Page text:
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Book Chronicles Journalists’ North Korea Captivity

When Euna Lee and Laura Ling were captured at the North Korea-China border by North Korean officials in March 2009, the two American journalists went from reporting the story to becoming the story.

As they were held captive, tried for illegally crossing the border and convicted in North Korean court, the two made international headlines. But the story, of course, has a happy ending. After President Bill Clinton negotiated with officials, Lee and Ling were pardoned by Kim Jong-il and allowed to return home, ending nearly five months of imprisonment.

In her new book, “The World Is Bigger Now: An American Journalist’s Release From Captivity,” Lee fills in the blanks of what happened to the women during their time in a country that has been mostly closed off to the rest of the world for decades. She reveals details that not only paint a vivid picture of her personal experience in North Korea, but also tell the stories of the people she met there.

Lee begins with a bang, describing the night that she and Ling were captured by the Tumen River on March 17, 2009. The two were accompanied by Mitch Koss, their colleague at Current TV, and an unnamed guide.

“At that point, the guide motioned for us to follow him past the midpoint of the river — and as we crossed into North Korean territory, my heart began to pound,” Lee wrote. “I knew this was a risky move, but I was so intent on getting the story out, I didn’t focus on the potential danger.”

Lee focuses on that professional mentality as she backtracks and explains how she came to work for Current TV. Back in 1996, she had been a South Korean student, only in the United States to study film editing at San Francisco State University. The plan had always been to return to South Korea and marry a nice boy when she was finished studying. Then she fell in love with an actor, and everything changed — except her dedication to her work.

Her work ethic, which she attributes to her desire to give back and which was instilled in her by her South Korean parents, became a point of contention. It kept her working late hours so she could become an editor for Vanguard, Current TV’s documentary team, and distanced her from her husband, Michael Saldate, and their daughter, Hana.

“I just kept working harder and harder, convinced deep down that if I could make a certain amount of money or achieve a certain social status, my family would be happy,” she wrote. “What I didn’t ever notice was that the pursuit itself was actually robbing us of happiness, as my ambitions — and my stress level — rose.”

Her love of her family provides a riveting connection to the story. After her capture, Lee wrote notes to her husband, at first to describe what was happening to her in Pyongyang. Eventually they became a form of catharsis. Most of the notes weren’t sent, but they helped her get through her days.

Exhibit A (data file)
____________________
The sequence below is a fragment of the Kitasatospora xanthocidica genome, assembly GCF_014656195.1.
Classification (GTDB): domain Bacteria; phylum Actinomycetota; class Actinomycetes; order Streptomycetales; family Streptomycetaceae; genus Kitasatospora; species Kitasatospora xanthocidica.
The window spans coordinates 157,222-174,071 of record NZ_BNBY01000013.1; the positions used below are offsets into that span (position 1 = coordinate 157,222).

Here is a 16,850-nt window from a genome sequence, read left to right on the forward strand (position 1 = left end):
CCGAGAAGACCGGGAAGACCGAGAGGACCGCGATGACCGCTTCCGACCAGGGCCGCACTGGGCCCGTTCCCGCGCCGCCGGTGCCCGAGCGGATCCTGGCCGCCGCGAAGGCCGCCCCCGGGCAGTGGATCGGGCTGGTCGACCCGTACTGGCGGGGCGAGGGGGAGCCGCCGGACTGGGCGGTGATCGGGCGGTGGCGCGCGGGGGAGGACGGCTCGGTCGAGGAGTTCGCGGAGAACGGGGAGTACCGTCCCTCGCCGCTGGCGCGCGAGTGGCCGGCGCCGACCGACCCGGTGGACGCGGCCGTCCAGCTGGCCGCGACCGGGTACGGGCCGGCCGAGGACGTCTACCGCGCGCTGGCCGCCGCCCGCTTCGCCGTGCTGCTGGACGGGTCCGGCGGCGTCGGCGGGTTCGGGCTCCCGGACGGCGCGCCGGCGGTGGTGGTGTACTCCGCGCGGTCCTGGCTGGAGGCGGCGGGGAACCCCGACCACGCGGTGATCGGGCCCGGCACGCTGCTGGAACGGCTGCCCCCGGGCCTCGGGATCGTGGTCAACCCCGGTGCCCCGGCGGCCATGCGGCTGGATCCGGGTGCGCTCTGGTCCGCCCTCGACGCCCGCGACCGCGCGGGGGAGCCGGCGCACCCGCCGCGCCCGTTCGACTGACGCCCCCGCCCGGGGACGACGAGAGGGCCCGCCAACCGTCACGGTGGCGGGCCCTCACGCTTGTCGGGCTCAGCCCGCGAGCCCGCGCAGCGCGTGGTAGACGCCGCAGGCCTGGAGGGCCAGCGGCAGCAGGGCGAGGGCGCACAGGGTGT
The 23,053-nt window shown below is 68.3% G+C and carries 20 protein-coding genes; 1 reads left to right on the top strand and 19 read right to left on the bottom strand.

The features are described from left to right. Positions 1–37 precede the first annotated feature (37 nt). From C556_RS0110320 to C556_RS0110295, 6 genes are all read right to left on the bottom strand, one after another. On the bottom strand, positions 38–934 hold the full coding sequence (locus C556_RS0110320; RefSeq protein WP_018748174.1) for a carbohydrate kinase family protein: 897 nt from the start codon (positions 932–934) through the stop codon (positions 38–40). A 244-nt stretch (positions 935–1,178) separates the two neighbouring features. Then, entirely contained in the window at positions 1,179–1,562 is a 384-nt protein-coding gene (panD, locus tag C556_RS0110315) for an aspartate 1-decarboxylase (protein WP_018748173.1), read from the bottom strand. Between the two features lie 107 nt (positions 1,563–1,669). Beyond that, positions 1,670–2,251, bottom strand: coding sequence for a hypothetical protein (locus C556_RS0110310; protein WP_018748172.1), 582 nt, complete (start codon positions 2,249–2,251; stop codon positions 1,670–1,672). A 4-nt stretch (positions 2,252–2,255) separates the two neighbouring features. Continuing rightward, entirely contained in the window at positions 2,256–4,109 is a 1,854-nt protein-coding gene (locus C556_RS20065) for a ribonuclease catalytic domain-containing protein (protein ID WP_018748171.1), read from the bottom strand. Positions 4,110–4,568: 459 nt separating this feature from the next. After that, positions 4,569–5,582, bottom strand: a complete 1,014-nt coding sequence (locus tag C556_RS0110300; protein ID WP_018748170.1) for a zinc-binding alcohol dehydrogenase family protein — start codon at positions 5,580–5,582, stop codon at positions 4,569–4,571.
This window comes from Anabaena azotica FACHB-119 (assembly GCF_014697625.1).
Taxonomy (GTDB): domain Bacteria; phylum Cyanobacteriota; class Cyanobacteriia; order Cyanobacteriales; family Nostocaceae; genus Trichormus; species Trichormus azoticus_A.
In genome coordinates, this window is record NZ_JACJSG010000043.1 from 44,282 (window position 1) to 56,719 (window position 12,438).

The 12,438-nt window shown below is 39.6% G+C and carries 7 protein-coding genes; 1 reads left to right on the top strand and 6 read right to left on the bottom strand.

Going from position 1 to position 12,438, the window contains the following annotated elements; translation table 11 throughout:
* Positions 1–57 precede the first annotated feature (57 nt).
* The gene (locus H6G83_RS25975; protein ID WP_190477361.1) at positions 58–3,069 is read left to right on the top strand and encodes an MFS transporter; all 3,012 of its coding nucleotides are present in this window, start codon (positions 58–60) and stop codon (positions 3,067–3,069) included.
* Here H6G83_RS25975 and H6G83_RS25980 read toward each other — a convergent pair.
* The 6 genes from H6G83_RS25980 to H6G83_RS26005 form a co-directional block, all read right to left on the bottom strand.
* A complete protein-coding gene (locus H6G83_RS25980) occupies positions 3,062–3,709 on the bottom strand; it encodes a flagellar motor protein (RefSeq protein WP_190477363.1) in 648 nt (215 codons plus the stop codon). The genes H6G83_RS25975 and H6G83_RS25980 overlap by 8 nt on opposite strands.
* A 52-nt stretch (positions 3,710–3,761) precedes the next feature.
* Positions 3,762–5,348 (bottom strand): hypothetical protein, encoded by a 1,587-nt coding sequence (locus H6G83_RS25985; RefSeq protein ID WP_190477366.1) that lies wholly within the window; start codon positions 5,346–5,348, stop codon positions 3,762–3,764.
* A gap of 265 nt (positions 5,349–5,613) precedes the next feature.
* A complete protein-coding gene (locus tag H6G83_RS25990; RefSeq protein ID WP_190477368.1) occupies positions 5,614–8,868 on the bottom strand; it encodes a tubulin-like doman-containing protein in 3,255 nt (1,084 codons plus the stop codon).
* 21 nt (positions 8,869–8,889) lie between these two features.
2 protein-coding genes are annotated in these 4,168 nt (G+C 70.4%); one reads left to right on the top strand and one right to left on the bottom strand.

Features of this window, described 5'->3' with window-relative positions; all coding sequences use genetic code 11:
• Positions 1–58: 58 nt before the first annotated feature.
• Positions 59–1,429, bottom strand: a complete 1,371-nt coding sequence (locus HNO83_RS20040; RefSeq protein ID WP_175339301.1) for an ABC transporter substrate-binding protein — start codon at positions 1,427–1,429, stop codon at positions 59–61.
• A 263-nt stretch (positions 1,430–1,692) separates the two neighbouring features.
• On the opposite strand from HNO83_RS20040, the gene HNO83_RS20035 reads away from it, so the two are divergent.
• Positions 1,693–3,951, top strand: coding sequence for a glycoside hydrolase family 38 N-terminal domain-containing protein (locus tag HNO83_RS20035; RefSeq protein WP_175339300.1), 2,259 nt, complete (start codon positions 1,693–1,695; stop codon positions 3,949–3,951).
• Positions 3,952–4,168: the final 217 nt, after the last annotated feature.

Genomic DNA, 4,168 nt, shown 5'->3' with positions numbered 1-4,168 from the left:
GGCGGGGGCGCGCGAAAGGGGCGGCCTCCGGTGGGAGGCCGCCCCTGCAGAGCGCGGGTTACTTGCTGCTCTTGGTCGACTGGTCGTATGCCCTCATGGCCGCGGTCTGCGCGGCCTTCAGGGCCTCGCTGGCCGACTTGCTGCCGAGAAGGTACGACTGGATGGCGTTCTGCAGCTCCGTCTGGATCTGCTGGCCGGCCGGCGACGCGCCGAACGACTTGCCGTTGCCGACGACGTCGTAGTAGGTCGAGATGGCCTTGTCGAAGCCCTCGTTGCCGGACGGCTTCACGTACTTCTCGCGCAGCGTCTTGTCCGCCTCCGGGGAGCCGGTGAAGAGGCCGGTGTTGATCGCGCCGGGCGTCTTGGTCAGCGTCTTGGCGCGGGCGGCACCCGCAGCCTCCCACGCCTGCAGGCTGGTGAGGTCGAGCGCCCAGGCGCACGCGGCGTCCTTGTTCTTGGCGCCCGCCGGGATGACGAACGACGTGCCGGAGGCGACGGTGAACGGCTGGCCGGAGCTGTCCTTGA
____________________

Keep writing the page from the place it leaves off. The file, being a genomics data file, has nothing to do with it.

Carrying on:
In one heart-wrenching letter, she shared her thoughts on the day that her 4 year old graduated from pre-school: “In an hour Hana’s graduation will start. You know how much I wanted to be there for her. ... I hope she won’t be too sad for me not being there for her. Please, could you please tell her that Mommy really tried hard to make it. Honey, from now on for two hours I will think of you and Hana like I am there for you guys.”

Her connection with her captors makes for an interesting twist. Because she was born and raised in South Korea, Lee was able to speak with her captors, which Ling couldn’t do. At first, she portrays Officer Lee, the main interrogator, harshly, describing how he tried to pit her and Ling against each other and how he yelled as he demanded answers for her confession. But later, he becomes a gentleman who knocked on her door before entering and encouraged her to speak with the Swedish ambassador, who would end up helping negotiate her release.

Most enjoyable about Lee’s story is her resilience. She experiences fear and despair, as can be expected from anyone taken captive, but what keeps her going is her faith.

“I think I am a stronger person than I thought,” she wrote in one letter to her husband that inspires tears. “And I am okay now. I know I will cry again tomorrow morning, but I am okay now.”

“The World is Bigger Now” may serve as Lee’s account of her captivity, but it also provides insights into the politics of imprisonment and into a society that has long been closed to the rest of the world, resulting in a worthwhile read.

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